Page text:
It wouldn\’t be much of a surprise to listen to that Canada\’s largest independent asset managers feel a bit vulnerable nowadays. Whether it’s forthcoming regulatory changes, growing competition from exchange-traded funds or even the steady pilfering of share of the market by the country’s biggest banks and life insurers, asset managers have been battling one headache after another over the past year.
As a result, they’ve struggled at times to keep up with other publicly traded companies during the current bull market run in stocks. But for their credit, some – certainly not all – of these have done a good job of defying the chances stacking facing them by finding ways to maintain and expand their client base as healthy equity markets drive favourable asset growth across the industry.
Five signs your advisor is taking too many risks
Hedge funds in the last 20 years happen to be able to achieve respectable annual returns more than 8% with less risk compared to broader market.
By contrast, the average investor, due to poor market timing and risk chasing, has achieved a disappointing annualized return of approximately 2% during the same period, according to a recent analysis by Richard Bernstein Advisors LLC.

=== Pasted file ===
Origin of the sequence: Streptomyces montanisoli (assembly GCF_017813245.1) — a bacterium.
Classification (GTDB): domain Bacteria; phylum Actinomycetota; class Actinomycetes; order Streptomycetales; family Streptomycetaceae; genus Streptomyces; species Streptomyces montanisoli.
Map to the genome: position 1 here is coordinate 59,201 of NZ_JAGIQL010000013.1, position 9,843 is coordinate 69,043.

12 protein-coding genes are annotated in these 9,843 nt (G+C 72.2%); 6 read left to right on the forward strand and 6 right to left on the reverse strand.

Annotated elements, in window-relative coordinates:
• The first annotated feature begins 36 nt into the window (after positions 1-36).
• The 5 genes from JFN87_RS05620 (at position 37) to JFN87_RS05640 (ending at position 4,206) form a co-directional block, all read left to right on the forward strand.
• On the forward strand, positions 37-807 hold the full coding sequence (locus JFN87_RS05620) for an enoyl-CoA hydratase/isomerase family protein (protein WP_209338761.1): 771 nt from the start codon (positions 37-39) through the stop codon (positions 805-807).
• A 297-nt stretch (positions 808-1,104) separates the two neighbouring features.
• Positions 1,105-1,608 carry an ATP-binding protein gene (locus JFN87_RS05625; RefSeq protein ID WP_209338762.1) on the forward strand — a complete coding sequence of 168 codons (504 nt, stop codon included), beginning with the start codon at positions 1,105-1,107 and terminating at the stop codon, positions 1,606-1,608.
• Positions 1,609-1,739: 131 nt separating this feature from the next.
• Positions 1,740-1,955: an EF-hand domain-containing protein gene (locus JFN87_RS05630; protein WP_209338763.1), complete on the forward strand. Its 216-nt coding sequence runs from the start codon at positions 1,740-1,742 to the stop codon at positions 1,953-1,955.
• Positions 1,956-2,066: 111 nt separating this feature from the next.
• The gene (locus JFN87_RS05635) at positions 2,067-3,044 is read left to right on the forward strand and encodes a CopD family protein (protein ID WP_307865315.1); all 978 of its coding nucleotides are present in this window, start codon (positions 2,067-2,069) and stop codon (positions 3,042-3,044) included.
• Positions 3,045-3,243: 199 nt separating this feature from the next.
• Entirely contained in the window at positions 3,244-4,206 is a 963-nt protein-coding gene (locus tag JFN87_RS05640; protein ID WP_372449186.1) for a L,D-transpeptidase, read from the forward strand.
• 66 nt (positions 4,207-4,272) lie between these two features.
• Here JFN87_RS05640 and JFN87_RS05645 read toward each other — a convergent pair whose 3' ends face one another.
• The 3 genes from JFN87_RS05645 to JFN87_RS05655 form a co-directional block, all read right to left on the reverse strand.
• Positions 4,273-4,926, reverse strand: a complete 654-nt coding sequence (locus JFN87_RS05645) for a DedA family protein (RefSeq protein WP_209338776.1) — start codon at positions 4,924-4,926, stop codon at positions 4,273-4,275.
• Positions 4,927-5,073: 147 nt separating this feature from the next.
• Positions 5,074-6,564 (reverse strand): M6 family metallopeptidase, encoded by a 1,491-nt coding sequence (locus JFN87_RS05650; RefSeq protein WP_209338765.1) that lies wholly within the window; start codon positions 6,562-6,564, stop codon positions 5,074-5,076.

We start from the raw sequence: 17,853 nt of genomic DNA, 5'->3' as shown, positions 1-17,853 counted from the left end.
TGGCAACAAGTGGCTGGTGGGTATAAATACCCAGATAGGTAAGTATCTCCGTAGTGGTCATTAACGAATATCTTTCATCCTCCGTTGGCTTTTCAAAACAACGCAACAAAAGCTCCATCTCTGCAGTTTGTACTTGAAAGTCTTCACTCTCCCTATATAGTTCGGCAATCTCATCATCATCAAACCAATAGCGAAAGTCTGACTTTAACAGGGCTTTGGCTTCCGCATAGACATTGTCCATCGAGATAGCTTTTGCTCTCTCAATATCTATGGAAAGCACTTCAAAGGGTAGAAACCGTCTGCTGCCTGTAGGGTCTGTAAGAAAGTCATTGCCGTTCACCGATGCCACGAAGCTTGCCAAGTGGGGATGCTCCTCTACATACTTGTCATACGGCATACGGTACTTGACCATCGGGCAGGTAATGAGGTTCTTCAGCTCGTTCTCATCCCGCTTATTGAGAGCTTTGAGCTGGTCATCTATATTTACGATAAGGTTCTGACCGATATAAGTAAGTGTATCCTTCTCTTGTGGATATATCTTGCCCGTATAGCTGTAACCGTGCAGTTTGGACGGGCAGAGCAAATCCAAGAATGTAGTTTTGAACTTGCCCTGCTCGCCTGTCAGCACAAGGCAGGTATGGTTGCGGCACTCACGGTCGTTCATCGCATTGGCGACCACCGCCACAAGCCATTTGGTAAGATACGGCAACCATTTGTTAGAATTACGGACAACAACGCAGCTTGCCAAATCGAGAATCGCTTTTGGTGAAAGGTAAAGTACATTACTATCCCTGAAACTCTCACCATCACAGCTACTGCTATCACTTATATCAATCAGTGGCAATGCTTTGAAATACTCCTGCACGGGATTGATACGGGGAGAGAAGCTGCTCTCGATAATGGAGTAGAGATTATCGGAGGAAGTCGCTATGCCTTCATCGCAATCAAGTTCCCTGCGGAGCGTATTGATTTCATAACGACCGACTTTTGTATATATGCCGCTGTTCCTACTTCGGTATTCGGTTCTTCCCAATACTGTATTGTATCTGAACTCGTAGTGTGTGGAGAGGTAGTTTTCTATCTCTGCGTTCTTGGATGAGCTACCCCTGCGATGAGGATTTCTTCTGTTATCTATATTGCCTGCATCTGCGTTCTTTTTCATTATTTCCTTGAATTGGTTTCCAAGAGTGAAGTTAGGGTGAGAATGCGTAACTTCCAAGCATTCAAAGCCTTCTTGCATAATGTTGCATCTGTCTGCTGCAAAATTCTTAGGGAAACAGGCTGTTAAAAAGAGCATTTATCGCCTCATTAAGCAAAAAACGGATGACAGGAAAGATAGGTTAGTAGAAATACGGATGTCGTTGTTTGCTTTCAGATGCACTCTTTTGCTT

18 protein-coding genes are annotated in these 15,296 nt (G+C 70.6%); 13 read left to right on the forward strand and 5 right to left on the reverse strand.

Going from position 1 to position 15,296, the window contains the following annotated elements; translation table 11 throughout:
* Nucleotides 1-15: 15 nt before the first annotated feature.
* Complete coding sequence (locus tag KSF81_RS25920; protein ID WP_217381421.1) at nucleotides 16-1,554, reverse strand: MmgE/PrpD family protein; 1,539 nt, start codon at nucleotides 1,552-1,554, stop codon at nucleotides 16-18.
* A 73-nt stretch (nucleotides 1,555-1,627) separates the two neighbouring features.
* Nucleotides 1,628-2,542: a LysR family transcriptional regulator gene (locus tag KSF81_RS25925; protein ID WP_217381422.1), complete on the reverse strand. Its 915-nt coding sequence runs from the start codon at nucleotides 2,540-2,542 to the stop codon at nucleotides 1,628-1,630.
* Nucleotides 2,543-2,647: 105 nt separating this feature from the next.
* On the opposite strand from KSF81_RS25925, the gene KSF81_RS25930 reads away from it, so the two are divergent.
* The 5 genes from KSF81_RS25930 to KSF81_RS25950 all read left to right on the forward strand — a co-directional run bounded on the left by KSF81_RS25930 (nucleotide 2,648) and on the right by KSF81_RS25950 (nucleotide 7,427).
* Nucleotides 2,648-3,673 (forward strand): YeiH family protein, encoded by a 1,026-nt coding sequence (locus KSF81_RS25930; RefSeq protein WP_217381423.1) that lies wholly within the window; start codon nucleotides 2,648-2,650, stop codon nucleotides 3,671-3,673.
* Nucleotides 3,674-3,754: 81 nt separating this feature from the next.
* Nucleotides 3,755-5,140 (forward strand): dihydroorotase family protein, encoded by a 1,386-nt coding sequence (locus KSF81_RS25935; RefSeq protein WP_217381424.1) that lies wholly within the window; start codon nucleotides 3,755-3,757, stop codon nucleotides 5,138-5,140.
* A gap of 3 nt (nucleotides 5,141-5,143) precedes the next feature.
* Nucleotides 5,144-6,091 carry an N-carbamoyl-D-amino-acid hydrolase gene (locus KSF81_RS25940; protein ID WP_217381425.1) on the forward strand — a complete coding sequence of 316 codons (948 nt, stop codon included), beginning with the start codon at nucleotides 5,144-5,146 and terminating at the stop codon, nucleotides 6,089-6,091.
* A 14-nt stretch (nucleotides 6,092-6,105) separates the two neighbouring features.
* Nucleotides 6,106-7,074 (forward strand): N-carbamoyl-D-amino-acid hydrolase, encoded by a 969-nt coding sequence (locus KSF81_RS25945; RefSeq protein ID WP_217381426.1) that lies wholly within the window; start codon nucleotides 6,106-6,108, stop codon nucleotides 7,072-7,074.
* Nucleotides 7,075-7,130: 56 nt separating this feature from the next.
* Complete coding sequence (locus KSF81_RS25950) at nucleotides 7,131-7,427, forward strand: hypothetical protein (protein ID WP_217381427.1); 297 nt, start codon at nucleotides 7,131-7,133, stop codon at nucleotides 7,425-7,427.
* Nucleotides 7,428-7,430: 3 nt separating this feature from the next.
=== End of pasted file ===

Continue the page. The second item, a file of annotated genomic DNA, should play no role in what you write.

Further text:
We believe such poor performance could be attributed to a financial industry that\’s more focused on asset gathering than asset management. Keep reading.
Unfortunately, the adversity from growing competition and more onerous regulations remains undiminished heading into another earnings season in a few days. As a whole, the group, which varies from mutual fund giants for example CI Financial Corp. and AGF Management Ltd. to more boutique firms like Gluskin Sheff + Associates Inc., is anticipated to remain a segment of the Canadian equity market that is under fire in the months ahead.
\”We recently moved to a more cautious stance given a few near-to-medium-term headwinds,\” said Gary Ho, analyst at Desjardins Securities in a recent note, summarizing the myriad challenges facing the.
At the top of Ho\’s list is the uncertainty around new disclosure rules, which are being implemented by securities regulators. Called Client Relationship Model 2 (CRM2), the guidelines will eventually require advisers and asset managers to provide greater transparency about the fees and gratifaction of their products.
Investors generally will no doubt applaud a potential ban or unbundling of embedded trailer fees, but those investing in asset managers remain anxious about such a prospect after regulators recently postponed a study meant to address the problem by at least another year.
\”This delay will cast an overhang over the near term,\” Ho said. \”We still believe that businesses that have scale, own distribution and therefore are ahead of the curve on preparing advisors/clients for regulatory changes will be winners.\”